Center for Yoga to open, thanks to a team of locals

| July 29, 2021 | 1 Comment

MEMBERS Of THE TEAM that saved the Center for Yoga, Michael Barton, Katharine DeShaw and Sam Doniger. Not shown are Diana Buckhantz, Randy Pasqual, Lisa Walford and Jae Yoo.

The Center for Yoga may be housed in a creaky old building, circa 1925, but to the yoga community it is sacred, holy ground. And to the Larchmont business community — with its hundreds of yogis stopping at shops and restaurants — the Center had been a lifeline.

“This studio has been an iconic studio since the very beginning. It has a spirituality and an energy about it,” said Diana Buckhantz, an investor and board member of the recently incorporated Center for Yoga, Inc.

The longest continually running yoga studio in Los Angeles — since 1967 — chanted its last Namaste last year and shuttered its doors.

But yogis of all levels will soon be stretching into sun salutations, cobras and other classic yoga poses when the studio re-opens Tues., Aug. 24 as a community-owned-and-operated center — thanks to a team of locals who have stepped up to the mat.

“It’s a beloved space and a sacred space for a lot of people. I couldn’t let it vanish for COVID. I had to do something,” said Jae Yoo, executive director, Cushman & Wakefield, and also a board member of the NEW Center for Yoga. He was instrumental in negotiating a 10-year lease for the space at 230 N. Larchmont Blvd.

Re-opening day Aug. 24

To celebrate opening day, the Center for Yoga will offer a full day of free classes Aug. 24, beginning with an all-levels class at 11 a.m., taught by world-class teachers Jeanne Heileman, Joe Kara, Patti Lewis, Andrea Marcum and Lisa Walford.

Center for Yoga former manager Deb Anderson will return as general manager, working alongside consultant Lisa Haase, who was the owner / director of the Center from 2000-2004.

Walford, who began at the Center in 1982 (literally, she used to live in an alcove above the main studio), returns as one of the studio’s four investors.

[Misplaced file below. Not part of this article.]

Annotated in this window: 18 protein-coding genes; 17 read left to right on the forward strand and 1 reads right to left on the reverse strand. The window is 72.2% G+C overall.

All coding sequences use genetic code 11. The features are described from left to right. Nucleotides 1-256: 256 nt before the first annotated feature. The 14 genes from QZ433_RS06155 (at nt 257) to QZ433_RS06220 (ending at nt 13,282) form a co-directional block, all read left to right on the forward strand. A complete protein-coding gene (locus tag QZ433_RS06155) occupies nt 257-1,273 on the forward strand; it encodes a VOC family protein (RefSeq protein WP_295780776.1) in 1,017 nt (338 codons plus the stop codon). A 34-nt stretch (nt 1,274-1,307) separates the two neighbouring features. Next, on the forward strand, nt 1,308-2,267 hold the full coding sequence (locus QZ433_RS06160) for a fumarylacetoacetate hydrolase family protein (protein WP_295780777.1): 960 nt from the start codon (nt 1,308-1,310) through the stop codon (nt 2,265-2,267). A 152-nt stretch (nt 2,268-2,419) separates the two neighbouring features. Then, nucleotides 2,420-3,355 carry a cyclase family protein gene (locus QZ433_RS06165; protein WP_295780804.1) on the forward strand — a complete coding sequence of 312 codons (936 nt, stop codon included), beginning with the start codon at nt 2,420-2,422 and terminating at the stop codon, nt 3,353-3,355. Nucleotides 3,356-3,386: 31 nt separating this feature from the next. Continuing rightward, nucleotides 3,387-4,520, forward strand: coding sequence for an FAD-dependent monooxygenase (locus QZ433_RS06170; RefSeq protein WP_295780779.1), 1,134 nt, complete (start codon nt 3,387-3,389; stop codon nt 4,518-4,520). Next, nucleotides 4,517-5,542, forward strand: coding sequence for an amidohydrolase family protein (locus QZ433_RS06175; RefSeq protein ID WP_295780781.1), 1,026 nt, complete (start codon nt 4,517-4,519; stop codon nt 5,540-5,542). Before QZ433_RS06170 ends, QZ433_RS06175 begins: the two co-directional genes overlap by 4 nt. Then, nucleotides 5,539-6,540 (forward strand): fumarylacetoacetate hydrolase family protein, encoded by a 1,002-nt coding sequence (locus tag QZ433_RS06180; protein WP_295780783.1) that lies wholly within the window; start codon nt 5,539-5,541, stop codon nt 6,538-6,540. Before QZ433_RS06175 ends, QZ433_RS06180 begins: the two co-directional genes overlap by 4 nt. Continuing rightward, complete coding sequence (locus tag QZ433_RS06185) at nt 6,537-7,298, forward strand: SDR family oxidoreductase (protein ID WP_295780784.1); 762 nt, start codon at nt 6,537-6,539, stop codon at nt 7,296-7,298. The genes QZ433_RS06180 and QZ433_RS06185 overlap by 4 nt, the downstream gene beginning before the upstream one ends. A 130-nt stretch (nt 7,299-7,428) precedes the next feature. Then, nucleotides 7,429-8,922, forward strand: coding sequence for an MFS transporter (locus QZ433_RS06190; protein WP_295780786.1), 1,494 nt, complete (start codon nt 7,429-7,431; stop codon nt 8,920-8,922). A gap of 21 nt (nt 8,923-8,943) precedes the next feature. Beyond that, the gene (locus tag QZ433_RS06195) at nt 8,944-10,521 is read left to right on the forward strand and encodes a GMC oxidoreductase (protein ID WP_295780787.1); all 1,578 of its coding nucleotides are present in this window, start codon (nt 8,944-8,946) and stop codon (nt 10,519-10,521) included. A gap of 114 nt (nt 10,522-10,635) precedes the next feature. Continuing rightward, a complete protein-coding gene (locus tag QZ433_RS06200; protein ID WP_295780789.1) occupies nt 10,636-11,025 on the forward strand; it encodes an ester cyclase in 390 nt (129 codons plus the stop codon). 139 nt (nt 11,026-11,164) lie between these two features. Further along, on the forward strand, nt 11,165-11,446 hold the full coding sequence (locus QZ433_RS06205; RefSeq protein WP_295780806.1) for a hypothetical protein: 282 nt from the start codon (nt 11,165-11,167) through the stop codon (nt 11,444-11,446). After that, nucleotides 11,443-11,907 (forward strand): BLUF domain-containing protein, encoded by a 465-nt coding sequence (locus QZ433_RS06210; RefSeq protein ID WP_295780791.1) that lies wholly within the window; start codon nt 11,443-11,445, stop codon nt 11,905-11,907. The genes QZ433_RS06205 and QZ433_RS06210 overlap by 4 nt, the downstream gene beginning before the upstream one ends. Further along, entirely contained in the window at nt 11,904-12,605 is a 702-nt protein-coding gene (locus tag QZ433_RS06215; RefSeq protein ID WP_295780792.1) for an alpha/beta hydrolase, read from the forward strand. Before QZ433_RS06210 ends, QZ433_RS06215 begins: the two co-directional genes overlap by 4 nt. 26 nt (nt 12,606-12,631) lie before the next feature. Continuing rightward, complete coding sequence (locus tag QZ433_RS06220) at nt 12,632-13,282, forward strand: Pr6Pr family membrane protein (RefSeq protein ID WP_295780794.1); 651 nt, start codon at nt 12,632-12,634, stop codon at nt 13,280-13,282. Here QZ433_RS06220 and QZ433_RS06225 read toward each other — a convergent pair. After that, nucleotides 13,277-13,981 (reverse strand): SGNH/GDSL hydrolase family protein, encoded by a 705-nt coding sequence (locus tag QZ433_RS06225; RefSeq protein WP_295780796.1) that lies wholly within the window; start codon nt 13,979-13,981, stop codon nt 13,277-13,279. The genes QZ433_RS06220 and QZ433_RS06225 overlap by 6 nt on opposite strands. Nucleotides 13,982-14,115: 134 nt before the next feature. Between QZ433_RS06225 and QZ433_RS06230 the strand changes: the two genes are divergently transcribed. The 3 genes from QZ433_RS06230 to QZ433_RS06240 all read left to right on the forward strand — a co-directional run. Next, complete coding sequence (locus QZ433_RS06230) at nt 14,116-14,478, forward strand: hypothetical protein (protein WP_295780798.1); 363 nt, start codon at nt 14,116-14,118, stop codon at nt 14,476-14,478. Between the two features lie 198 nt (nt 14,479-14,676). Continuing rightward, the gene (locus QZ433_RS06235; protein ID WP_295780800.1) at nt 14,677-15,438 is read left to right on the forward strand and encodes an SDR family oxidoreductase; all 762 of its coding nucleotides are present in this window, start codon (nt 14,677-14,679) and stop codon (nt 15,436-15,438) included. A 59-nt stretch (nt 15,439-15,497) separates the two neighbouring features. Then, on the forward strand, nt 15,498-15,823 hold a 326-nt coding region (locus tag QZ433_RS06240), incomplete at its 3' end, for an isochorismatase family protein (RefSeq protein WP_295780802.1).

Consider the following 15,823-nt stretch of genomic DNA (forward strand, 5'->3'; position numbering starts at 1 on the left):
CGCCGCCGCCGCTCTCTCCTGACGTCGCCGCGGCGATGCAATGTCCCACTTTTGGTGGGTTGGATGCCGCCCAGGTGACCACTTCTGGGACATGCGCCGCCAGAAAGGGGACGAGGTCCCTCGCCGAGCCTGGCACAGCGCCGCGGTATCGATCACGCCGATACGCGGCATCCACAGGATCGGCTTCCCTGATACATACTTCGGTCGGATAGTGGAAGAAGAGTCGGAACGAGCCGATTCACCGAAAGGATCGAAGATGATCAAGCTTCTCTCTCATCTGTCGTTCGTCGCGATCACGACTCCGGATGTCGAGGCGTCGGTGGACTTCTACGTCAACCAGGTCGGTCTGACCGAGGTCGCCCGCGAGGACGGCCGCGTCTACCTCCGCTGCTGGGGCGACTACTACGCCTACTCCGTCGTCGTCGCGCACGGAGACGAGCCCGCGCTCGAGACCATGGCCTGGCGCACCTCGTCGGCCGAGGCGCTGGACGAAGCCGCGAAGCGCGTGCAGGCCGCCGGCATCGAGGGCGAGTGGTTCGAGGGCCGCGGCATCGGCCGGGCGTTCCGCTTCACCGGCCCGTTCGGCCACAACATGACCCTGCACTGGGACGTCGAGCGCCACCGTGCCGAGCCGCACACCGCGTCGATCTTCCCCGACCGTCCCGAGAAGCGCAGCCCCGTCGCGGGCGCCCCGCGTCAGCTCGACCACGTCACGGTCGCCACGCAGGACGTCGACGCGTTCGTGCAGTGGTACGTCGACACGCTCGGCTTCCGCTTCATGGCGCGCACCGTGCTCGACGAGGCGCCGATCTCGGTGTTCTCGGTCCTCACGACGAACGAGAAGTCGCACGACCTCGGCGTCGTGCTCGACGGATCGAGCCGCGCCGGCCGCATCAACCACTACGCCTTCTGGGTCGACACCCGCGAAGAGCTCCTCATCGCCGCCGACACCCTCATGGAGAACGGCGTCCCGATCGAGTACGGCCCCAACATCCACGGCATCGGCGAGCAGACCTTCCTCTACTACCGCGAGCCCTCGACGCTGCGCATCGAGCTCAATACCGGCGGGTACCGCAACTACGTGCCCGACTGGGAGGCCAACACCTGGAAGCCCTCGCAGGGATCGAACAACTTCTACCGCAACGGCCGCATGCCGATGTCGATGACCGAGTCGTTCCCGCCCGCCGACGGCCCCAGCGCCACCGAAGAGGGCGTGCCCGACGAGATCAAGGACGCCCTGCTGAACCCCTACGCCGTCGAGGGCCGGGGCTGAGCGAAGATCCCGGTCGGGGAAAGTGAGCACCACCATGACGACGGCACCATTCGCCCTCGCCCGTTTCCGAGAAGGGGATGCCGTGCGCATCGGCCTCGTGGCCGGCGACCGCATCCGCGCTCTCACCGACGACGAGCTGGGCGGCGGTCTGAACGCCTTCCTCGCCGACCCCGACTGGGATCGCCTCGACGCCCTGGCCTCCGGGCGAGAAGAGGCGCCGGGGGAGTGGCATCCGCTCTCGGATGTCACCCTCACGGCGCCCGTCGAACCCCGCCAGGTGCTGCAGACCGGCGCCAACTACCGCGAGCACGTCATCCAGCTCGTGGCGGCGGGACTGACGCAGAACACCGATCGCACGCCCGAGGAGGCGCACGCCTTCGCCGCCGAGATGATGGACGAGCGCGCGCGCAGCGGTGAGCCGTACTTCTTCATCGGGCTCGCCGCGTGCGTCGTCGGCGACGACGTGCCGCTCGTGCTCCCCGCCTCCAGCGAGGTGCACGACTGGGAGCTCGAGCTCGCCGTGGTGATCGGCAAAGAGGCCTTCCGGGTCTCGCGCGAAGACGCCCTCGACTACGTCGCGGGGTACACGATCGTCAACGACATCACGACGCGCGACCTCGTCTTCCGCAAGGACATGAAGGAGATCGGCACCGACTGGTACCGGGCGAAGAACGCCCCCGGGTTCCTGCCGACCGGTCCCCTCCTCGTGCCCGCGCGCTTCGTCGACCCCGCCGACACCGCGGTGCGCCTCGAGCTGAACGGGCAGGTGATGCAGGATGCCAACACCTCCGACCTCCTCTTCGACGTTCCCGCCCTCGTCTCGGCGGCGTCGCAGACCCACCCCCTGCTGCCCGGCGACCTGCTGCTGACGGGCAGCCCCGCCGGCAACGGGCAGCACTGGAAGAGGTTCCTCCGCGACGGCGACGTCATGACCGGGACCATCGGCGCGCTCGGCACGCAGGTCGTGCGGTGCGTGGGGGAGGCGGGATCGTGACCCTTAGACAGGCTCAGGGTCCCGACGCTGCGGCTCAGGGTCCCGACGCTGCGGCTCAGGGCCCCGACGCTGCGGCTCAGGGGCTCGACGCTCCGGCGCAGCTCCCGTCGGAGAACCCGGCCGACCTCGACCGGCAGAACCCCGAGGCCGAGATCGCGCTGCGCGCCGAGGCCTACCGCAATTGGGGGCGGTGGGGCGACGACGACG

“To be a part of the reopening of the Center is very special,” says Walford. “The Center’s impact extends far beyond its physical space, into the Larchmont Village neighborhood, the city of Los Angeles, and the broader yoga community.”

Local investor

Board president and investor Randy Pasqual, Plymouth Boulevard, didn’t think twice when he learned neighbors were looking for investors.

“I’m all in,” said Pasqual, who is borrowing on his financial and management experience running his family business.

“Our primary goal is to bring back the yoga center to the community, for ourselves and everybody else,” Pasqual said.

The Center for Yoga was purchased and run by Yoga Works in 2004, until the pandemic hit, and the national chain closed the studio.

Returning the center to pre-pandemic numbers, when 1,500 students took weekly classes here, will be a challenge, said Center for Yoga board member and Windsor Square resident Michael Barton, managing director of Michael Barton Consulting.

Barton wrote the business plan for the revamped Center. It’s his 27th, and most recent, start-up.

“This is way more old school,” compared to his other projects. But the same business rules apply. “A company is a company,” said Barton.

A modest roster of 60 classes a week to start is hoped to be increased to 120 weekly classes, offering an eclectic approach by experienced teachers, for which the studio was known.